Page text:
Hate Rehearsing? Blame Your Caveman Ancestors

Bob Wiesner | October 24, 2017

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Successful presenting and pitching requires rehearsal. I rarely get an argument about this, at least in principle.

When I do get pushback, it’s usually from an individual who feels that rehearsal is necessary for everyone else. Not for him or her.  (No scientific evidence, but as I recall it’s usually a him.)

I’ve heard every possible excuse.

“I don’t need to rehearse – I’ve done this a thousand times before.”

“When I rehearse I get stale (or sound rehearsed or lose my edge or whatever).”

“I’ve got to work on the content to get it right. I need that (rehearsal) time to do it.”

Yet there may be one overarching reason why people don’t want to rehearse – and no one will ever admit it: They’re afraid.

What on earth are they afraid of? University of Texas psychologist Art Markman might have nailed it in this Fast Company article.  He goes back to caveman days when one would need to prove his worth as a hunter.  Humans, Art says, have elaborate mechanisms “for evaluating others’ competence and trustworthiness.”  He goes on to say

In the modern world, all these social mechanisms come into play in public speaking. Standing in front of a group gives everyone a chance to evaluate your abilities. What if they conclude that you’re not actually that valuable to the team? That could be devastating.

Now I get it.  You don’t want to rehearse because you feel that you – not your message or product or organization – are going to be evaluated during that rehearsal.  Rather than see rehearsal as a chance to do better in the pitch itself, you see it as a threat to your social status.  You’re vulnerable, exposed, in front of your team, which might include your boss and/or your direct reports.  And other research has documented that threats to social status are as powerful in modern humans than threats to physical safety were to ancient humans.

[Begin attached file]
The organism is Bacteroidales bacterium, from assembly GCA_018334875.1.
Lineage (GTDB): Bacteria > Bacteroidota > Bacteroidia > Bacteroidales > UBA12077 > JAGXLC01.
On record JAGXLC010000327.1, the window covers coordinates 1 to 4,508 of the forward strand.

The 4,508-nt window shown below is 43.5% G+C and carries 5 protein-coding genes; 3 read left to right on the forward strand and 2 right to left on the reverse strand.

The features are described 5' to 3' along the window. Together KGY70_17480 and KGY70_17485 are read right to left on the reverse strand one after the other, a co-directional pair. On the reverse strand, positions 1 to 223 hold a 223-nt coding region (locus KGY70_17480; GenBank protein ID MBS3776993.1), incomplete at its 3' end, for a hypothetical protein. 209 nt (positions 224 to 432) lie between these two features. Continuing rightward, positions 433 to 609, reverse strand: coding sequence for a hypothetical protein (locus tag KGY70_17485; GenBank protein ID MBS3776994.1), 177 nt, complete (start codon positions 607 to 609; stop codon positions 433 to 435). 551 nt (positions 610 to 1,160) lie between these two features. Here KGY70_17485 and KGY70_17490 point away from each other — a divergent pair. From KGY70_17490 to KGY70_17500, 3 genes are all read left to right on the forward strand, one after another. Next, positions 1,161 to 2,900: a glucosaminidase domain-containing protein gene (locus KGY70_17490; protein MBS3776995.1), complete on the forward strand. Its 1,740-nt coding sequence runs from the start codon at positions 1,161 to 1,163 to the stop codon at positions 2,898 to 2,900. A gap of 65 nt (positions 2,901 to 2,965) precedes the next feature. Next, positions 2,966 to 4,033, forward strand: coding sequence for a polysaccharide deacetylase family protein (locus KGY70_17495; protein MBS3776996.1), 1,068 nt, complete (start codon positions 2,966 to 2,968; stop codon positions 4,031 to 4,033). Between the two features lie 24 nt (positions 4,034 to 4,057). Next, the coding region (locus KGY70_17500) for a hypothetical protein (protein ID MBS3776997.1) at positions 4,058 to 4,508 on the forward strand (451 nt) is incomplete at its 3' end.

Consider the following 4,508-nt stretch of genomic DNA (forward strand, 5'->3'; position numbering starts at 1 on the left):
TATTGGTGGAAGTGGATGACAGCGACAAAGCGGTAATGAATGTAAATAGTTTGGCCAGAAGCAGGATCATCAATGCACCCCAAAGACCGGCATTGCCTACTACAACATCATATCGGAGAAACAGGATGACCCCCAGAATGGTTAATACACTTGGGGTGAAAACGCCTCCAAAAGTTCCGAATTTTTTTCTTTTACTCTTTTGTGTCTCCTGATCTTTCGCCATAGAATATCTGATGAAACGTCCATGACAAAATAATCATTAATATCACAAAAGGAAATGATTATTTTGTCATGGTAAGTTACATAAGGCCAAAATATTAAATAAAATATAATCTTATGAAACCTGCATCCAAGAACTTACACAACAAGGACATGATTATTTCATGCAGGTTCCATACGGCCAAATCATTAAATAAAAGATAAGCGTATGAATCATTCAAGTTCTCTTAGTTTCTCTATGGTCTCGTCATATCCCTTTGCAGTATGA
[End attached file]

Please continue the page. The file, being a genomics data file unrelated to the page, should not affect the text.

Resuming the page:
Now I get it. We’d rather just do our presentation in front of the client, not our colleagues, teammates or coach.  If the client doesn’t buy whatever’s being recommended, we won’t feel threatened or rejected.  We’ll see it as a problem with the proposal or product, or perhaps with the client.

Look.  Feedback is a gift.  And rehearsal can be a chance to get feedback.  Would you rather discover mistakes in front of the client or during rehearsal?  If fear is somehow driving your reluctance to rehearse, push it aside. There’s way more upside than downside.

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